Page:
James Porto was born in 1960 in Saudi Arabia to an Italian American father and Belgian mother. He began photographing at age eleven and, as a teen, documented the desert community of the Aramco Oil Company and discovered a passion in experimental printing. He received a BS in Professional Photography from Rochester Institute of Technology in 1982 and moved to New York City, where he established a studio on Franklin Street in 1985. A pioneer in multi-image composition techniques, his surrealist aesthetic gained popular visibility in campaigns for Absolut, Adidas, AT&T, Blue Man Group, Showtime, Sony and others. In 1992, he received a fellowship from The New York Foundation for the Arts and began experimenting with emerging digital technologies to further the potential of in-camera and darkroom composite practices. His enthusiastic pursuit of photographic innovation has been featured in American Photo, Photo Italia, The New York Times Magazine, Rolling Stone, Sports Illustrated Swimsuit, New York Magazine, Time, Wired and more. For more than thirty years, Mr. Porto has created radically progressive imagery from his Manhattan studio that blurs the accepted line of demarcation between art and commerce.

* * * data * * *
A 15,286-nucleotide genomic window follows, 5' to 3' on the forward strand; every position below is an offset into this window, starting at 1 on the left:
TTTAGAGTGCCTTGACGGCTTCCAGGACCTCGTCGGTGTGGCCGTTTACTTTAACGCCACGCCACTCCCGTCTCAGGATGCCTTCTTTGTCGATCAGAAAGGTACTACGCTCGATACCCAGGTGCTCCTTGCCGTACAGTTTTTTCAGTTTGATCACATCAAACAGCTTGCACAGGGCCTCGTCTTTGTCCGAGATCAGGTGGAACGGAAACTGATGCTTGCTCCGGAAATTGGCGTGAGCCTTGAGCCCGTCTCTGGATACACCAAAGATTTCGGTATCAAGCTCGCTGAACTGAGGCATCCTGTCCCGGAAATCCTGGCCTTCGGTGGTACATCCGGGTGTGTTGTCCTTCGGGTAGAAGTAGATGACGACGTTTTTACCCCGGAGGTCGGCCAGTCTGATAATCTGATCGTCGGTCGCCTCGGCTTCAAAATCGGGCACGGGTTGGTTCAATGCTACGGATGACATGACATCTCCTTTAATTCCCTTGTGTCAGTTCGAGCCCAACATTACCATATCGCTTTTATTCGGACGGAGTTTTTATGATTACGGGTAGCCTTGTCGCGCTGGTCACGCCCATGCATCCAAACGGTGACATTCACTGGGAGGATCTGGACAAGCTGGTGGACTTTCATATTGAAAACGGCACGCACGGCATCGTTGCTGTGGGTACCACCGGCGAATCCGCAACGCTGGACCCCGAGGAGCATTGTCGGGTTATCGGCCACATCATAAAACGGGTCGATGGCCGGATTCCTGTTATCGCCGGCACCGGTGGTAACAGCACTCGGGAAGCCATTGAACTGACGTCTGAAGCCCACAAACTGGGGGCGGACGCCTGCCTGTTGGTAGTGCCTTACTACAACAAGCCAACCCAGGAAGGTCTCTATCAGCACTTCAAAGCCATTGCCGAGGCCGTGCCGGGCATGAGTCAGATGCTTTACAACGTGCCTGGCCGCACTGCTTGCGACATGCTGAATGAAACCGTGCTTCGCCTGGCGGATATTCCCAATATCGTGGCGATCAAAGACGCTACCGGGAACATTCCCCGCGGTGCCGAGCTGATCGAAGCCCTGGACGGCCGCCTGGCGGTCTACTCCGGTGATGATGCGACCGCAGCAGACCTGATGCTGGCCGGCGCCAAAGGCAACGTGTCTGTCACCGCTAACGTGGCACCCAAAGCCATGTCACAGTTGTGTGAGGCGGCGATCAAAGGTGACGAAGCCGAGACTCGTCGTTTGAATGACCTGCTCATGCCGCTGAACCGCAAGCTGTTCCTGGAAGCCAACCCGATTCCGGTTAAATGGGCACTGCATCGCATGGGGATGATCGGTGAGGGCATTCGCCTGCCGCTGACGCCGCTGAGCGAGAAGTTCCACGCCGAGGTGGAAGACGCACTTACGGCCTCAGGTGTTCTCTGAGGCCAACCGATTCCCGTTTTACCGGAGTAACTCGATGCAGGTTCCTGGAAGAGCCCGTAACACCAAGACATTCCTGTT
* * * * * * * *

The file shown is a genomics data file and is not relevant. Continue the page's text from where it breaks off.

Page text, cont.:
Winged Women, a fine art series begun in 1994, engages classic photo craft and digital innovation in compositions that simultaneously reflect and anticipate.
“Winged Women is a personal mythology composed in metaphors of femininity and flight, staged on an imagined landscape, the features of which have been drawn from a lifetime of photography.
Variations on a recurring protagonist, the winged female nude, describe personal undulations between the binaries of creativity and fear, power and limitation. Beginning with the exuberant, contemplative and passionate gestures of the female dancer, each composition’s narrative evolves from the masterful expression of emotion through form. Wings are added digitally, photographed from both living and stuffed birds. Landscapes are chosen from the artist’s lifetime of travel and include additional elements shot specifically for the composition. These become theatrical stages, active and inhospitable, but suggestive of environmental origins, upon which the winged dancers perform. The resultant ballet reflects an autobiography lived and felt, and the pursuit of an ideal across a landscape in tumult.
Over 17 years, the artist’s methodology has evolved as a marriage of classic and contemporary techniques. The final files combine scanned 2 ¼ film and digital images, most output to a black and white negative and printed in a conventional darkroom as editions of gelatin silver prints of varying scale, while the primary pieces are printed digitally in life size.”